We went on a journey to find the best system and ended up choosing Employment Hero as ticking pretty well all of the boxes we were looking for.
 
Here is a guide that they have produced on how to choose the right HRM software. We encourage you to take a look and, if you want to explore it further, contact us.
 
Download the checklist here.

CONTACT US

Ridgeline Human Resources Pty Ltd
Abn : 24 091 644 094

enquiries@ridgelinehr.com.au

6 Ellesmere Ave, Croydon Victoria 3136

Peter Maguire : 0438 533 311

PARTNER LINKS

TELL US WHAT YOU NEED HELP WITH

Our 4R Recovery Roadmap

Our 4R Recovery Roadmap

Latest News & Events

 

Our 4R Recovery Roadmap

Relating, reflecting, recalibrating and reconditioning

In Melbourne, as we have been emerging gradually from lockdown and business activity
picks up again, there is a need to have a think about what the COVID-19 situation has meant
for our own business and people and what that means for our people strategies going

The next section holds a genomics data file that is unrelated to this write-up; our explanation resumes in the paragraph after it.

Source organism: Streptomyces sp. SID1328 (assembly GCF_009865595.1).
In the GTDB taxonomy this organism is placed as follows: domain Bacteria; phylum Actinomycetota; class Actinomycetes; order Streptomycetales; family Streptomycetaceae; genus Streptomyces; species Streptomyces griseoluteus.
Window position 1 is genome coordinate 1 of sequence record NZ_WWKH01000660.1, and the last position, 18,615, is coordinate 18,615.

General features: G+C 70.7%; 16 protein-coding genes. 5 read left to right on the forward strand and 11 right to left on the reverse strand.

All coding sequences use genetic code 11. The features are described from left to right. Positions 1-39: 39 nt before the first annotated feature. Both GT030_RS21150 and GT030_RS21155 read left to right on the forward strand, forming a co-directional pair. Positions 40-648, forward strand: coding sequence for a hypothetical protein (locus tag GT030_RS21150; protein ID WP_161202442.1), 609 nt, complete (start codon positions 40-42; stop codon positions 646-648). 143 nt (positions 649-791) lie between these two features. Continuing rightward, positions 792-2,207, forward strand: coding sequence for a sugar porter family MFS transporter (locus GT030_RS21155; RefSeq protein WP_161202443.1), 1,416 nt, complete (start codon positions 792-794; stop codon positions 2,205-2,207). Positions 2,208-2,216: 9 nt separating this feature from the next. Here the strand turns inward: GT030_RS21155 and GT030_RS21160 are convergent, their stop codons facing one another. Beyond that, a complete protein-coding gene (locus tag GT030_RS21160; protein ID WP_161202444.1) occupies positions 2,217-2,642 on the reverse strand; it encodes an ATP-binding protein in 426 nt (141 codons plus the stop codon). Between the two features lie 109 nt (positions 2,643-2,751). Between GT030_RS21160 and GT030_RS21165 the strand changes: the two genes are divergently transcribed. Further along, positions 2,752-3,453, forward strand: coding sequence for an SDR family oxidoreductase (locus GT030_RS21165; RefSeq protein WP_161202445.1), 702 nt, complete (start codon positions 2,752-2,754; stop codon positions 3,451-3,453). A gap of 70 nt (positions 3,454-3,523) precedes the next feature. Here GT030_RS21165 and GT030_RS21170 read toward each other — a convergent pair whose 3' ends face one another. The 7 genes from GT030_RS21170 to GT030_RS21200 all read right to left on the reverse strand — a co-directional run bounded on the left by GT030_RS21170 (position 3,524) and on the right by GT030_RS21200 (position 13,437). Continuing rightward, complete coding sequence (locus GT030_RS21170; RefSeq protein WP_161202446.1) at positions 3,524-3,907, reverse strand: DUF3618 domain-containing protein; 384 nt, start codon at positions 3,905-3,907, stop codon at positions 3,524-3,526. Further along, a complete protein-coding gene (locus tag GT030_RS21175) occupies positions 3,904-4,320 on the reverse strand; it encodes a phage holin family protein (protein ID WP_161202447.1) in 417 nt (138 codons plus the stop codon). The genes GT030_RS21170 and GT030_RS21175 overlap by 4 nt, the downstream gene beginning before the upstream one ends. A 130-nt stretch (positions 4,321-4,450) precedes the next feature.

forward.

In doing that, it is important not to take a “one size fits all approach” because there are so
many differences in the needs of our people, their respective experiences during the
pandemic and their preferred way of working.

Some had to work from home, some had to go to work and some had no work at all.

Some had to home school, some suffered from social disconnection and loneliness and
many had challenges with maintaining physical fitness and/or mental health.

For some, having tasted it, working from home will have its attractions and for others, the
opposite will be true and the social environment of the office will be the clear preference.

Many will want a bit of both and this hybrid model of working is one that will become very
common in the years ahead.

Some will decide that they want to do something different altogether from what they have
done professionally for many years while some will be happy just to be back doing what
they know and are comfortable with.

So how do you work all of that out and come up with a reasonable approach for your
business and your people? We suggest the following 4 steps.

Relating

Talk to your people and ask them where they are at.

What do they each (individually) want their personal future work situation to look like – the